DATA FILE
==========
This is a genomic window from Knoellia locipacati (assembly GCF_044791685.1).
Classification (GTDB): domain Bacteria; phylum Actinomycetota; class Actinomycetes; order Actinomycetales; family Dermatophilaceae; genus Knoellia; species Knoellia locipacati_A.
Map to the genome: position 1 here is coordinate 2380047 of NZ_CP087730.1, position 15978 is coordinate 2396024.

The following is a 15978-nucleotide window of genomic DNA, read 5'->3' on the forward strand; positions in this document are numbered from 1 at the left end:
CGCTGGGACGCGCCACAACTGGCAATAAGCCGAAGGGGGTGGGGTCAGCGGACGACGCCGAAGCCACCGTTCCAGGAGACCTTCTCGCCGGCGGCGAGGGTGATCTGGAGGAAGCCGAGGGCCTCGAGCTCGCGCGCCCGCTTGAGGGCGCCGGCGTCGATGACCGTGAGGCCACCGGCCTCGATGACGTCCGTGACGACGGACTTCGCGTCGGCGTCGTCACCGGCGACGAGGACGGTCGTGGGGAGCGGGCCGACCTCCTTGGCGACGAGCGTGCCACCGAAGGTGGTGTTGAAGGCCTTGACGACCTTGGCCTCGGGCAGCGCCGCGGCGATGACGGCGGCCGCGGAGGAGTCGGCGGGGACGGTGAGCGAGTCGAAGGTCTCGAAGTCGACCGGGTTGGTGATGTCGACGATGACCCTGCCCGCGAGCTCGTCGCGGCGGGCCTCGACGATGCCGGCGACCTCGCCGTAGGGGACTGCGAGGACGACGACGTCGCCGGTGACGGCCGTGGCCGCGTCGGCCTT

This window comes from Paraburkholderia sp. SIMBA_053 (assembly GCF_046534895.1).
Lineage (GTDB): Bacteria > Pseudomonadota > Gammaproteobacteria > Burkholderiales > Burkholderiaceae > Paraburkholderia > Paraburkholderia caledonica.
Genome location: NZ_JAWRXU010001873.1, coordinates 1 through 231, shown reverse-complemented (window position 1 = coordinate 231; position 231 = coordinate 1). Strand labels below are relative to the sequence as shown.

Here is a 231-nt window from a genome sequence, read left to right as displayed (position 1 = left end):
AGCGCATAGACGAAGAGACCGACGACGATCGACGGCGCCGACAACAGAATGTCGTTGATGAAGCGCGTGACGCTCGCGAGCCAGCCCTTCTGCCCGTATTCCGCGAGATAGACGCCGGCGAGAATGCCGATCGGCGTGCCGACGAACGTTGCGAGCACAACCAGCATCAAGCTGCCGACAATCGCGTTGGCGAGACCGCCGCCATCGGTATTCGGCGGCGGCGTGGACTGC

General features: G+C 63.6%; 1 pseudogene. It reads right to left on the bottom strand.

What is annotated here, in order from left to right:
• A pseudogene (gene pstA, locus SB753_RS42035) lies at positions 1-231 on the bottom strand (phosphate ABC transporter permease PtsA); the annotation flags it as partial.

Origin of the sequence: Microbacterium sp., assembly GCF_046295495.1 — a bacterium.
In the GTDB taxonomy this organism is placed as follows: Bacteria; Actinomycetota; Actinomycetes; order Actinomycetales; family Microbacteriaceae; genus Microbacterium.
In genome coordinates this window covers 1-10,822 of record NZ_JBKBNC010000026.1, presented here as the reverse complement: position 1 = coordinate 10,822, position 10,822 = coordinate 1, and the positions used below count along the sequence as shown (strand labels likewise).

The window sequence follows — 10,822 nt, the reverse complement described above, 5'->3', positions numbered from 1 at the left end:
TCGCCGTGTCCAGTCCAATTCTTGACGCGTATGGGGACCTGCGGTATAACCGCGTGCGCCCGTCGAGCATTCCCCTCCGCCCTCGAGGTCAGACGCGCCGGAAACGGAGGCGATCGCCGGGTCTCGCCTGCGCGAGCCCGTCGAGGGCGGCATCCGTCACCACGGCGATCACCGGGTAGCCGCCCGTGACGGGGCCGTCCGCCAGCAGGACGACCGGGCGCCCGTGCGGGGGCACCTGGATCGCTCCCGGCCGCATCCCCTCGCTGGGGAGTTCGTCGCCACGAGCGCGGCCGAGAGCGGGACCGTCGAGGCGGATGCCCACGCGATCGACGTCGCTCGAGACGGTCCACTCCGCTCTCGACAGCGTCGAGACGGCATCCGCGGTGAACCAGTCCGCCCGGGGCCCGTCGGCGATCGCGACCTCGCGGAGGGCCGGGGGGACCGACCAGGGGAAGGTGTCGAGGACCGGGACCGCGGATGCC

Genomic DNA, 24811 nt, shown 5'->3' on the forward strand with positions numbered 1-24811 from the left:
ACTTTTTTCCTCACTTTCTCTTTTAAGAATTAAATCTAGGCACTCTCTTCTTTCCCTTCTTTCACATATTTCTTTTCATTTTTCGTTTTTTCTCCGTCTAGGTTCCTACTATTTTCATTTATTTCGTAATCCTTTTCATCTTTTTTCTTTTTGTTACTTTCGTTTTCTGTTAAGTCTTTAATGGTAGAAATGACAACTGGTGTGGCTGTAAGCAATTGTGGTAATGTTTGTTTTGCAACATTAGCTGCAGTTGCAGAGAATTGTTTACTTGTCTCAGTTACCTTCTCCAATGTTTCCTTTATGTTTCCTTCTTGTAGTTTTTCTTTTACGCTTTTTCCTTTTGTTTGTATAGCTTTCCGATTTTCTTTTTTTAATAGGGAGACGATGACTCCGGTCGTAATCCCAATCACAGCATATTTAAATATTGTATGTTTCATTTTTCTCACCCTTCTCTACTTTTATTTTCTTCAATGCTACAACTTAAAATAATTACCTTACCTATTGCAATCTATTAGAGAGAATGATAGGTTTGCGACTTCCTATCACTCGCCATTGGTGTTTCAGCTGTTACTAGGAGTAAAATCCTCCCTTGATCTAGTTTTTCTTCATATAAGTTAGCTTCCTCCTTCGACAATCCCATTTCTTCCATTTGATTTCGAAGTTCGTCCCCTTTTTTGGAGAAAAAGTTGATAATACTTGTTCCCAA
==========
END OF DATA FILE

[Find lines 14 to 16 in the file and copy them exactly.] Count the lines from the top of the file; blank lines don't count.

Origin of the sequence: Microbacterium sp., assembly GCF_046295495.1 — a bacterium.
In the GTDB taxonomy this organism is placed as follows: Bacteria; Actinomycetota; Actinomycetes; order Actinomycetales; family Microbacteriaceae; genus Microbacterium.
In genome coordinates this window covers 1-10,822 of record NZ_JBKBNC010000026.1, presented here as the reverse complement: position 1 = coordinate 10,822, position 10,822 = coordinate 1, and the positions used below count along the sequence as shown (strand labels likewise).